After five years, hundreds of filings and countless twists and turns, the most anticipated lawsuit in college sports history goes to trial Monday in Oakland.
It's Ed O'Bannon vs. the NCAA, with the system at stake.
The former UCLA basketball star and dozens of other named plaintiffs in the antitrust case -- the list includes Bill Russell and Oscar Robertson -- are seeking to change the economics of college sports by allowing players to be compensated financially for the use of their name, image and likeness.
If O'Bannon wins, major college football and men's basketball players could have access to millions of dollars generated annually by the NCAA and its member schools from not only jersey sales but network television appearances.
But the O'Bannon case is just one of many facing the NCAA.
The governing body of college sports is under siege on several fronts for enforcing an antiquated system that, to cite one example, recently allowed Ohio State's athletic director to receive an $18,000 bonus after an OSU wrestler won the national title -- but the wrestler himself got nothing.
"We need to find the right answers for the 21st century," Big Ten commissioner Jim Delany said. "The NCAA has gotten so large and cumbersome that we have failed at efforts to evolve. ...
"I don't know what will happen in the cases. I think we have positions that are valid, but we also need to change."
Despite the high-profile nature of the O'Bannon case, it's not the greatest threat to the system of amateurism that governs college sports. Nor, for that matter, is the much-publicized unionization movement at Northwestern.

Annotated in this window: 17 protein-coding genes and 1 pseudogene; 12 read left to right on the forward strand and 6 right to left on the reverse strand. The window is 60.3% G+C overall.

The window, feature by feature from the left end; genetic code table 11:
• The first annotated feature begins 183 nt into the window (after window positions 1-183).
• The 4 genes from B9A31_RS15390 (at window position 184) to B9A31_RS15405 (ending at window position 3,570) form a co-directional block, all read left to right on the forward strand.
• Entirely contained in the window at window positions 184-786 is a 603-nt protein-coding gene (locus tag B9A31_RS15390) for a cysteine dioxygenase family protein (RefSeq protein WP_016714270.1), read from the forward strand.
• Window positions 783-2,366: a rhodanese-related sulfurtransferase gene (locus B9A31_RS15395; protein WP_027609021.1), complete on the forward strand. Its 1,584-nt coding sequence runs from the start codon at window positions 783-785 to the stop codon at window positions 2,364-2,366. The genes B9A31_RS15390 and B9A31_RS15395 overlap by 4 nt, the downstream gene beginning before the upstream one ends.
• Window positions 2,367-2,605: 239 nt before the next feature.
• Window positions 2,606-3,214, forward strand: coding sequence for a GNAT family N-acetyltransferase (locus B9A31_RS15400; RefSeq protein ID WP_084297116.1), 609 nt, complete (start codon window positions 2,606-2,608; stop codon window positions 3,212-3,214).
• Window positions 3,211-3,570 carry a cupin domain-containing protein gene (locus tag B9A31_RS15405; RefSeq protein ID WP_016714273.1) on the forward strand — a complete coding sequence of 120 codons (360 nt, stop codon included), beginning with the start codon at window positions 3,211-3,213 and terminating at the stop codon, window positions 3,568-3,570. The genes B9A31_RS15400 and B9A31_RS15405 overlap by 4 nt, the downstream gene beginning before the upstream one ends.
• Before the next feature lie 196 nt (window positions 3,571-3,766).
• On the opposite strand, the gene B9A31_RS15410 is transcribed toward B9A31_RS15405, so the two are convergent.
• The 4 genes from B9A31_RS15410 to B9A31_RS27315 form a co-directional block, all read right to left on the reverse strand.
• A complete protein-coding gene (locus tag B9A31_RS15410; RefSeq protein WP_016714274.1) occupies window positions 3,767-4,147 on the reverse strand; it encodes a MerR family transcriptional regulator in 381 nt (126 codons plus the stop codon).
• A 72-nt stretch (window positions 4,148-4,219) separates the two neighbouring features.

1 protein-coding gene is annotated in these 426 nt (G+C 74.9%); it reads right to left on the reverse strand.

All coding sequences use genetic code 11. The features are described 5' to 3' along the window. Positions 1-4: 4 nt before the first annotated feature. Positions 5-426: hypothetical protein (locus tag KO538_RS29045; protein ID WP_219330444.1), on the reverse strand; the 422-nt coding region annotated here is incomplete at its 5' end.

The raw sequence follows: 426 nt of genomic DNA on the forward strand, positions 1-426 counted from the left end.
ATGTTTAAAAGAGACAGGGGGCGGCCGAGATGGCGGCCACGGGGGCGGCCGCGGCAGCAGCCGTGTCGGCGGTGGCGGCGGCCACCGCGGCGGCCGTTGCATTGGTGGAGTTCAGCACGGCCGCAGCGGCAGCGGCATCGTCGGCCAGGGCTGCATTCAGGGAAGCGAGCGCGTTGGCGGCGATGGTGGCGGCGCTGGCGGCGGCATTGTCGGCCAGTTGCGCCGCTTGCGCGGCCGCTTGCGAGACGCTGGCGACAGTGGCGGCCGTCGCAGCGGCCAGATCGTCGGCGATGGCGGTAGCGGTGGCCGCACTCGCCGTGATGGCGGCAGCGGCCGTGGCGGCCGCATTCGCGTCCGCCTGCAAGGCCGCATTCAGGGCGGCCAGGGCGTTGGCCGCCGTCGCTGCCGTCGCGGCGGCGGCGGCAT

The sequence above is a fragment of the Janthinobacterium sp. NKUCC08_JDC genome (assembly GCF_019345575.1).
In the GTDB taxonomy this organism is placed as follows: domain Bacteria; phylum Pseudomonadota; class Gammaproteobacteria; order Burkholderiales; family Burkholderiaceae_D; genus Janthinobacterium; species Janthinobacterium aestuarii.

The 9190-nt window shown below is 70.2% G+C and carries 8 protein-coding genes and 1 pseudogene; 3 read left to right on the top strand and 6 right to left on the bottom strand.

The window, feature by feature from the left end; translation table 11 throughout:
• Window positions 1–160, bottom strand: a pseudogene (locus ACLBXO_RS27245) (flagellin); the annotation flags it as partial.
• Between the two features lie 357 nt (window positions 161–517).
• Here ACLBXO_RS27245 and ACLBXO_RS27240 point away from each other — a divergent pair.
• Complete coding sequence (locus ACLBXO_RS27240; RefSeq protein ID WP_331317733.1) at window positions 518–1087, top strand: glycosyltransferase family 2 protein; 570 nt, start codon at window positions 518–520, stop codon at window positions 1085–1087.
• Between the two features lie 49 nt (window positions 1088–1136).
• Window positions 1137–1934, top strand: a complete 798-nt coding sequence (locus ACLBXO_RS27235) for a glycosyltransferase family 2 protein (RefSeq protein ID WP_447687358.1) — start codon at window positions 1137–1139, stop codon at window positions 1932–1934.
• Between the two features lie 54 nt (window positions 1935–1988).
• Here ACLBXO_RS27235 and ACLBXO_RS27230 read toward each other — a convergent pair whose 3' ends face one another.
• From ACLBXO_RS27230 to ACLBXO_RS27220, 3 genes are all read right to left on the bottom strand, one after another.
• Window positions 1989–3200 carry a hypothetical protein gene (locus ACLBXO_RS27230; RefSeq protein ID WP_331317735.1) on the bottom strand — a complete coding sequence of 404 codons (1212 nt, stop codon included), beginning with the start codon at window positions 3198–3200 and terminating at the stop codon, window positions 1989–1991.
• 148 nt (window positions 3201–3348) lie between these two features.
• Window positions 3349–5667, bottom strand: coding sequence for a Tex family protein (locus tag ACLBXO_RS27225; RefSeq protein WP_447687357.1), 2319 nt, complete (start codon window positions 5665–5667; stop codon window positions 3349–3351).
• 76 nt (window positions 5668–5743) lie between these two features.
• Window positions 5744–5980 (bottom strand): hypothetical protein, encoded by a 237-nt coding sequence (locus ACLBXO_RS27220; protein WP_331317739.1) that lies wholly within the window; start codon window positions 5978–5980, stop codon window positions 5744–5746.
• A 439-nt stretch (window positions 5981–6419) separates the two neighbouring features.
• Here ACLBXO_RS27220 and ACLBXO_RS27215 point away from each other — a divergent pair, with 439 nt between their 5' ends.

The case that most worries college officials has received relatively little publicity and is just beginning to wind through the court system.
Filed in New Jersey by renowned sports labor attorney Jeffrey Kessler -- one of the named plaintiffs is former Cal tight end Bill Tyndall -- it seeks to completely overhaul the scholarship model by turning players into salaried employees in a free-market system.
That case will also play out in the Bay Area. Earlier this week, it was lumped together with another lawsuit seeking compensation. The combined suit will be overseen in Oakland by Judge Claudia Wilken, who also will preside over the O'Bannon case.
"We're frankly more focused on some other questions being raised: Are student-athletes employees ... (and) the lawsuits wondering whether we should be paying salaries," Pac-12 commissioner Larry Scott said.
"To me, those are more fundamental threats to the collegiate model. I don't see the O'Bannon case rising to that level."
A recent move by the five major conferences to compensate athletes for the full cost of attendance -- the scholarship check doesn't cover everything -- could serve to defuse the legal threat. Individually or collectively, the compensation cases are years away from resolution.
So is unionization: The National Labor Relations Board ruling that Northwestern players are employees pertains only to private schools -- the NLRB has no jurisdiction over state institutions.
And for all the drama that could unfold in Wilken's Oakland courtroom over the next three weeks -- NCAA president Mark Emmert is expected to take the stand -- the O'Bannon case could take months, even years to resolve.
Wilken, who has degrees from Stanford and Cal, is not expected to rule from the bench, and a written decision likely will take weeks. Based on her rulings in the case thus far, the NCAA is a significant underdog. A defeat would assuredly be followed by an appeal to the Ninth Circuit and, potentially, to the Supreme Court.
The plaintiffs are no longer pursuing damages. They want injunctive relief, which would free athletes to be compensated for participating in the televised football and basketball games that currently generate approximately $20 million per year for schools in the major conferences.
How would an O'Bannon victory change the landscape? Nobody seems to know.
Would every player in the major conferences have to negotiate his own deal with ESPN? Would the backup tight end earn the same as the star quarterback? And what of the California statute that bars participants in televised sporting events from being compensated? (Many other states have similar laws.)
That's all for Wilken -- and possibly the Ninth Circuit and the Supreme Court -- to decide. The plaintiffs, for now, are focused on removing the cap on what athletes can earn. What happens after the lid gets blown off, nobody knows.
Ex-UCLA star basketball player heads lawsuit vs. NCAA.